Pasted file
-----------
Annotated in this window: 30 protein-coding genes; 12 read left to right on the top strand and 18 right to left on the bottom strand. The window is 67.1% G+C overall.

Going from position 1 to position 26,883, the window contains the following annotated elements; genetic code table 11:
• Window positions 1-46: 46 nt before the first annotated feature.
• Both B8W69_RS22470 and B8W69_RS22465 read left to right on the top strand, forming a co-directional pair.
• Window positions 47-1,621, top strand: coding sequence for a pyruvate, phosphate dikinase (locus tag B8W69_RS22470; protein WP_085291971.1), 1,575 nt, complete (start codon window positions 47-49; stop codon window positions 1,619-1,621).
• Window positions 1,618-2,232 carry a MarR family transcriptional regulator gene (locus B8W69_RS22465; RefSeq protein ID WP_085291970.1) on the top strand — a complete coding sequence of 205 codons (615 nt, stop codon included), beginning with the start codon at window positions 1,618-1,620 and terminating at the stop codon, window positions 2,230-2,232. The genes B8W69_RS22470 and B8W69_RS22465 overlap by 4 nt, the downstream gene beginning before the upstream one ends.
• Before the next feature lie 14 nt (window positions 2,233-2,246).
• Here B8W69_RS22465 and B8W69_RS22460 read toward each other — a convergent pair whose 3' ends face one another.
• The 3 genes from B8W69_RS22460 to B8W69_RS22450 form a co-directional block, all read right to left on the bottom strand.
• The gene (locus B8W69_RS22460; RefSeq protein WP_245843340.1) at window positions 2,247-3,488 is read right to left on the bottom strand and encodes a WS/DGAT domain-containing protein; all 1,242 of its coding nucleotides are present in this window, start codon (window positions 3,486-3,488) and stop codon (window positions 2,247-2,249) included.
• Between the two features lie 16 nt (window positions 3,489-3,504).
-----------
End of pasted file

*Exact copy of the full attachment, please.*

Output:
Annotated in this window: 30 protein-coding genes; 12 read left to right on the top strand and 18 right to left on the bottom strand. The window is 67.1% G+C overall.

Going from position 1 to position 26,883, the window contains the following annotated elements; genetic code table 11:
• Window positions 1-46: 46 nt before the first annotated feature.
• Both B8W69_RS22470 and B8W69_RS22465 read left to right on the top strand, forming a co-directional pair.
• Window positions 47-1,621, top strand: coding sequence for a pyruvate, phosphate dikinase (locus tag B8W69_RS22470; protein WP_085291971.1), 1,575 nt, complete (start codon window positions 47-49; stop codon window positions 1,619-1,621).
• Window positions 1,618-2,232 carry a MarR family transcriptional regulator gene (locus B8W69_RS22465; RefSeq protein ID WP_085291970.1) on the top strand — a complete coding sequence of 205 codons (615 nt, stop codon included), beginning with the start codon at window positions 1,618-1,620 and terminating at the stop codon, window positions 2,230-2,232. The genes B8W69_RS22470 and B8W69_RS22465 overlap by 4 nt, the downstream gene beginning before the upstream one ends.
• Before the next feature lie 14 nt (window positions 2,233-2,246).
• Here B8W69_RS22465 and B8W69_RS22460 read toward each other — a convergent pair whose 3' ends face one another.
• The 3 genes from B8W69_RS22460 to B8W69_RS22450 form a co-directional block, all read right to left on the bottom strand.
• The gene (locus B8W69_RS22460; RefSeq protein WP_245843340.1) at window positions 2,247-3,488 is read right to left on the bottom strand and encodes a WS/DGAT domain-containing protein; all 1,242 of its coding nucleotides are present in this window, start codon (window positions 3,486-3,488) and stop codon (window positions 2,247-2,249) included.
• Between the two features lie 16 nt (window positions 3,489-3,504).